were surprised to see how fluid the spilled LSFO was, spreading extensively through the island’s sheltered tidal lagoons. With hindsight, we can see that this is just a symptom of the variability of the fluid


Norwegian Coastal Administration.


characteristics that accompany new-gen

Heavy viscous oils may have limited

marine fuels.

spreading characteristics but they are


The challenge is not just restricted to new-gen LSFO but applies across all marine fuels including new technologies now being used to power ships such as MSAR®, Liquefied Natural Gas (LNG) and, of course, traditional high sulphur Fuel Oil which is still used widely.

problematic to recover, in part because

The response community is adaptable and

these semi-solid materials are very difficult

resourceful in finding solutions to practical

to pump. Skimmer manufacturers have

issues of combatting spilt oil in ways that

are sympathetic to the environment. “Oil is still oil” and it is probably the case that many of the components of the existing responder’s toolbox of response options will remain relevant in LSFO scenarios. But responders need more detailed information relating to the fate and behaviour of an ever-widening range of products, when accidentally spilled. Due to the potentially wide variation in product characteristics, without knowing the actual characteristics of the oil that has been spilled, response efforts could be hampered with potentially detrimental consequences on impacted resources. In 2013 the oil and gas industry produced guidelines on oil characterization to inform spill planning and decision making but further work is required now to apply these guidelines to the ever-broadening range of marine fuels at the point of supply.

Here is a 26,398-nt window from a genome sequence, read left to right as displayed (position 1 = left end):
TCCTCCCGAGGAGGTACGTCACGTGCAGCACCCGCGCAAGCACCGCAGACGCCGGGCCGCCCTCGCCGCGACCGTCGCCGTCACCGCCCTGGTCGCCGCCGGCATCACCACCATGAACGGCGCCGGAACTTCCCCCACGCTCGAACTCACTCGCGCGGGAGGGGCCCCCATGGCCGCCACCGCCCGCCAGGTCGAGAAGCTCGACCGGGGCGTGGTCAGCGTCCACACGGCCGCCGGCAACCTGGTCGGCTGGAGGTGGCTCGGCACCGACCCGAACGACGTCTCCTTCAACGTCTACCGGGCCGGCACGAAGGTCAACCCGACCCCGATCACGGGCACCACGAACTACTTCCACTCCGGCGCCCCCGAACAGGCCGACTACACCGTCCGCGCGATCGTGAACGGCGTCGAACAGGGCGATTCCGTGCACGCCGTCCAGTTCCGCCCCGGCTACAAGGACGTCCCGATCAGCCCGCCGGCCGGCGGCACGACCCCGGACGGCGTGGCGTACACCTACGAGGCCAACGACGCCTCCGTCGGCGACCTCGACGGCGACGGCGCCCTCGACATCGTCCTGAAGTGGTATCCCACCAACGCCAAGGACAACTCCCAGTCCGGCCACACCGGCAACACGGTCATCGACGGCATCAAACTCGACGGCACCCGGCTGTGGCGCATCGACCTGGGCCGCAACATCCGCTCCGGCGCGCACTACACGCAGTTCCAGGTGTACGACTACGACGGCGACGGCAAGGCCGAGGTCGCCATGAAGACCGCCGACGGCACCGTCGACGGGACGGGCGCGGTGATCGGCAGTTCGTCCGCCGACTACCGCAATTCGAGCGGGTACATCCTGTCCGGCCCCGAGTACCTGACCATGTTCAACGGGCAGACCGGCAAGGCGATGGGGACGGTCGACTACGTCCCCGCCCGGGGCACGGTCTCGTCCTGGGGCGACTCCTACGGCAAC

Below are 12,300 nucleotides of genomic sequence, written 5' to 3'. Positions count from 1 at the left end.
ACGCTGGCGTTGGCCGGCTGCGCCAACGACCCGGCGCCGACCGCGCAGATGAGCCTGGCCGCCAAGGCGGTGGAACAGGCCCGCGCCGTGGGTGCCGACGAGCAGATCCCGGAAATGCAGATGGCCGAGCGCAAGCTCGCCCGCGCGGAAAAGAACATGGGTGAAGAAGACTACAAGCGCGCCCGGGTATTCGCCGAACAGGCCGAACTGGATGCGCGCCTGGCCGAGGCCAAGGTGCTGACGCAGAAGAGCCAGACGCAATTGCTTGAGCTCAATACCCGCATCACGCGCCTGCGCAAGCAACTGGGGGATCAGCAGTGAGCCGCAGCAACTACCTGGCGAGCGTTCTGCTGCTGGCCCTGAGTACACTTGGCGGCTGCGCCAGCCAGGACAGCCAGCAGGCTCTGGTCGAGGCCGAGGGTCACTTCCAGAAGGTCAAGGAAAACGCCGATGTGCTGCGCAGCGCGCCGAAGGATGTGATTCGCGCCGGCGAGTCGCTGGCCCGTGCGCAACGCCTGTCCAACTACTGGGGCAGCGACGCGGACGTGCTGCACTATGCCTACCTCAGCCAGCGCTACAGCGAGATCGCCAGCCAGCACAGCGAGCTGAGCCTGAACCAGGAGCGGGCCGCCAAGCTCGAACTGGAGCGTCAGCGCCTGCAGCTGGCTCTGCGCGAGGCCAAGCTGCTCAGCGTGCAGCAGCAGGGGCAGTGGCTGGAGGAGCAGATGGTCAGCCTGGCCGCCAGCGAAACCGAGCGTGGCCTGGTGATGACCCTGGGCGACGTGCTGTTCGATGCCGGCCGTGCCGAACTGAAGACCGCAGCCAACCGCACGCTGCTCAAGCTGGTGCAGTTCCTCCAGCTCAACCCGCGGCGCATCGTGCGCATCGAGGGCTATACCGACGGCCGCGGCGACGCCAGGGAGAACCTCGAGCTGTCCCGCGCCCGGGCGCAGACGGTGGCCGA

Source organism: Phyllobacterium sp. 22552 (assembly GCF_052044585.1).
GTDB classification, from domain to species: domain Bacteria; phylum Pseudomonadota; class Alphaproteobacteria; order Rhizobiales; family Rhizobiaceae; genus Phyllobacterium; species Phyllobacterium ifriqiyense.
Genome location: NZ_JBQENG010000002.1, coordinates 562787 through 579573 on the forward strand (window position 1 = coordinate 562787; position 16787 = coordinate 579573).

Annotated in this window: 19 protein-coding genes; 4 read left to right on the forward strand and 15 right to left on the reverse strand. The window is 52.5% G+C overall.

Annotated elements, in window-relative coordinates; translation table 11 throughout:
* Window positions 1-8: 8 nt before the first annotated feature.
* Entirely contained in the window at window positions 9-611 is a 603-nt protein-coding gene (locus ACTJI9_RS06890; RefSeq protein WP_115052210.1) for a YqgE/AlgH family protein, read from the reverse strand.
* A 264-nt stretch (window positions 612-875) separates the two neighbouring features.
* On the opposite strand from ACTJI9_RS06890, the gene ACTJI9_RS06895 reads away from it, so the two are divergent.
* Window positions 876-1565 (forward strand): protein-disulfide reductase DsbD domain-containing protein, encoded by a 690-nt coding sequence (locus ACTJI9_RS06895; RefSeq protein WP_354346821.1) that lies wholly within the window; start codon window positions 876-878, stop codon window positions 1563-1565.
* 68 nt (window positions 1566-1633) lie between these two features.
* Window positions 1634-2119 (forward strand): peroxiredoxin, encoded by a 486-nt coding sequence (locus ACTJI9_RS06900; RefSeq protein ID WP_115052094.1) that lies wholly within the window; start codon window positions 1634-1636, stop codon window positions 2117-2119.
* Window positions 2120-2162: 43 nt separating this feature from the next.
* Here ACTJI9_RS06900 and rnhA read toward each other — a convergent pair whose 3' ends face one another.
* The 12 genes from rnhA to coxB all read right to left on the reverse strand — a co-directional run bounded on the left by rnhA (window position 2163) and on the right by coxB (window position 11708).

race towards decarbonisation, some ships are already powered by Liquified Natural Gas (LNG). Other fuels that have the potential for contributing to this revolution include Liquified Petroleum Gas (LPG), methanol, In this article, I have focussed on the

bio-fuels, synthetic methane, hydrogen, ammonia, and no

response challenges in the transition from

doubt others.

conventional marine fuels to a broad range of low-sulphur variations that are now in

As new fuels are developed and brought to market, we would

use in ships across the world.

do well to be mindful of the MV Wakashio experience. Planning and preparedness remain key for effective response and in this

This is just one aspect, however, of a much

regard, consideration should be given to the potential response

broader transition taking place to make

challenges that might be faced before something actually goes

shipping cleaner and more efficient. In the